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The Definitive Guide to the Conjugation of “Dire” in Italian

Dire means “to say” or “to tell”, and it is a common verb in Italian. It is used in numerous situations, for example when reporting who said what, or to ask people to tell you something specific.

It is important to know the conjugation of dire, as it will help you instantly recognize it and all the information it conveys. Dire is an irregular verb, so you will have to put in a little more effort to learn it, but it is all worth it, since the verb is so common. Let’s see how to conjugate dire in all tenses.

The finite moods of Dire

There are 4 finite moods in Italian: indicative, subjunctive, conditional, and imperative.

Dire – Conjugation in the Indicative Mood 

The indicative mood is made up of eight tenses, four simple tenses, and four compound tenses. It is used to express certainty that an action happened or that it will happen.

Simple tenses


Io dico
Tu dici
Lui / Lei dice
Noi diciamo
Voi dite
Essi dicono

Presente is used to report what someone has just said after the conversation is over.

  • Che dice zia Luigia? (What did aunt Luigia say?)

In this case, you are referring to a conversation that happened in the past. Diciamo is also used to begin hypothetical sentences, it is the Italian equivalent of “let’s say”.

The present tense can also be used to make generic statements, such as:

  • Sto sempre attento a ciò che dico. (I’m always careful about what I say.)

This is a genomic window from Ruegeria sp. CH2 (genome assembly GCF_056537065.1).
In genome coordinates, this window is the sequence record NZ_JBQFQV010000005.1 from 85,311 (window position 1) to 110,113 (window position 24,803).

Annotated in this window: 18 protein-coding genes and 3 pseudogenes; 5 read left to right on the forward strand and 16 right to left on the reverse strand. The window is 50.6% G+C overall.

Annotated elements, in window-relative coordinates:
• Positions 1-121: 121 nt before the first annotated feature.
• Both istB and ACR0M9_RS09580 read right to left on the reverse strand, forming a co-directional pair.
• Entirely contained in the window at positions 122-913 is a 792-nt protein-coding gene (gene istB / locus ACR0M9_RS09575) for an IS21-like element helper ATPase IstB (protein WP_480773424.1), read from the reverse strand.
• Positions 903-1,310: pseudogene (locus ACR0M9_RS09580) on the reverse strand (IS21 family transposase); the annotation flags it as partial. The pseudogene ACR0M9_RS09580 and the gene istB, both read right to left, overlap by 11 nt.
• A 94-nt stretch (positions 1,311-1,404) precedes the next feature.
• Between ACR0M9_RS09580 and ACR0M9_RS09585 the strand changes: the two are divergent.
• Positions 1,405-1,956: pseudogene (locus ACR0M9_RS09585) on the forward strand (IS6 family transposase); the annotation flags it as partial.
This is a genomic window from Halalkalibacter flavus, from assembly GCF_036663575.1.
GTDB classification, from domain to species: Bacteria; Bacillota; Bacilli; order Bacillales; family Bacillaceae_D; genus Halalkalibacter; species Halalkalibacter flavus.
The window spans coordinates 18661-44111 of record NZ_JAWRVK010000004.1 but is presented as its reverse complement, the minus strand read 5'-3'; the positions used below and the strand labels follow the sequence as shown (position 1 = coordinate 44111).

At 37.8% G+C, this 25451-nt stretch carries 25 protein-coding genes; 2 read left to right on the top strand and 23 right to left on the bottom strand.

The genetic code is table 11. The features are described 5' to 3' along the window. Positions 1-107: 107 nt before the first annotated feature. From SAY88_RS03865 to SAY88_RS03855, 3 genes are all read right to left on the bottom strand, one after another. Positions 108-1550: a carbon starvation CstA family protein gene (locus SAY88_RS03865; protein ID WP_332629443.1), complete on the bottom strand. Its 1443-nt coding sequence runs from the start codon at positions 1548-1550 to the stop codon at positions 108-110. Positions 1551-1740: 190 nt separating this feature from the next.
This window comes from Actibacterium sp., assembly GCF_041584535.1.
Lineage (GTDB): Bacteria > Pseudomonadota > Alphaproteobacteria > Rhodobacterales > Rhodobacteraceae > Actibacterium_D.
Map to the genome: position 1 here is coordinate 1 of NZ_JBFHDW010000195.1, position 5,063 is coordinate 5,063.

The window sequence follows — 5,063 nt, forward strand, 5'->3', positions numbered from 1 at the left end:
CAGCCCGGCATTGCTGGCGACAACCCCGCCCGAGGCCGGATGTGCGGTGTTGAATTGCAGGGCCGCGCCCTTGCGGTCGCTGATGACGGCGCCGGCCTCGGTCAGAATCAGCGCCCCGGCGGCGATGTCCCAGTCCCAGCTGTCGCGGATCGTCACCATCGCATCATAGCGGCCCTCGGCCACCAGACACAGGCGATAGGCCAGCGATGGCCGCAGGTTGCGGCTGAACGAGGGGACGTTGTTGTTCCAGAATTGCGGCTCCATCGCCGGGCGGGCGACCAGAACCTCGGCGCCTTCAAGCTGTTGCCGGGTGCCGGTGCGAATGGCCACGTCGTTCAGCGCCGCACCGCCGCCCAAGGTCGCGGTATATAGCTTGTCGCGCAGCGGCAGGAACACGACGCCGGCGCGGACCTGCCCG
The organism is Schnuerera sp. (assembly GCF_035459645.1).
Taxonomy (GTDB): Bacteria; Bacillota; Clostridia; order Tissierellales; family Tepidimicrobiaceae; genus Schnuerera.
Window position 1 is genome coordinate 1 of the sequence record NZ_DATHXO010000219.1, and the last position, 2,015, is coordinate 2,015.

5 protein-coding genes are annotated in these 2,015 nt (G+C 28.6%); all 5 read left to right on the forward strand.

Finally, you can use it express what you are about to tell someone:

  • Lo dico a Giorgio. (I’ll tell Giorgio.)


Io dicevo
Tu dicevi
Lui / Lei diceva
Noi dicevamo
Voi dicevate
Essi dicevano

Imperfetto is used when you are talking about habits in the past, or when talking about what was told while another action was happening at the time of speaking.

  • Le dicevo sempre di stare attenta quando attraversava la strada. (I always told her to be careful when she crossed the road.)
  • Non ero d’accordo con ciò che dicevate. (I disagreed with what you were saying.)

Dicevamo and dicevo can also be used to refer to what you were talking about just before an interruption.

  • Dicevo? Ah sì, la macchina… (What was I talking about? Ah yes, the car…)

Passato Remoto

Io dissi
Tu dicesti
Lui / Lei disse
Noi dicemmo
Voi diceste
Essi dissero

Passato remoto is used when describing what was said a long time ago.

  • Mi dissero che la promozione era scaduta. (They told me the promotion had expired.)

Futuro Semplice

Io dirò
Tu dirai
Lui / Lei dirà
Noi diremo
Voi direte
Essi diranno

You use this tense when you want to express what is going to be said by the subject in the future.

  • Anna ci dirà domani l’esito dell’esame. (Anna will tell us the exam results tomorrow.)

Compound tenses

These tenses are built by pairing the auxiliary verb with its respective past participle form. There are four compound tenses in the indicative form of dire. To create them, all you have to do is use the simple form of avere in the tense you need, and add the participle detto to it.

Passato Prossimo

Io ho detto
Tu hai detto
Lui / Lei ha detto
Noi abbiamo detto
Voi avete detto
Essi hanno detto

Passato prossimo is the most versatile tense in the Italian language, as already explained in our article about the conjugation of the verb essere. The statement holds true for every other verb as well, dire included. It is used to indicate what was said in the past.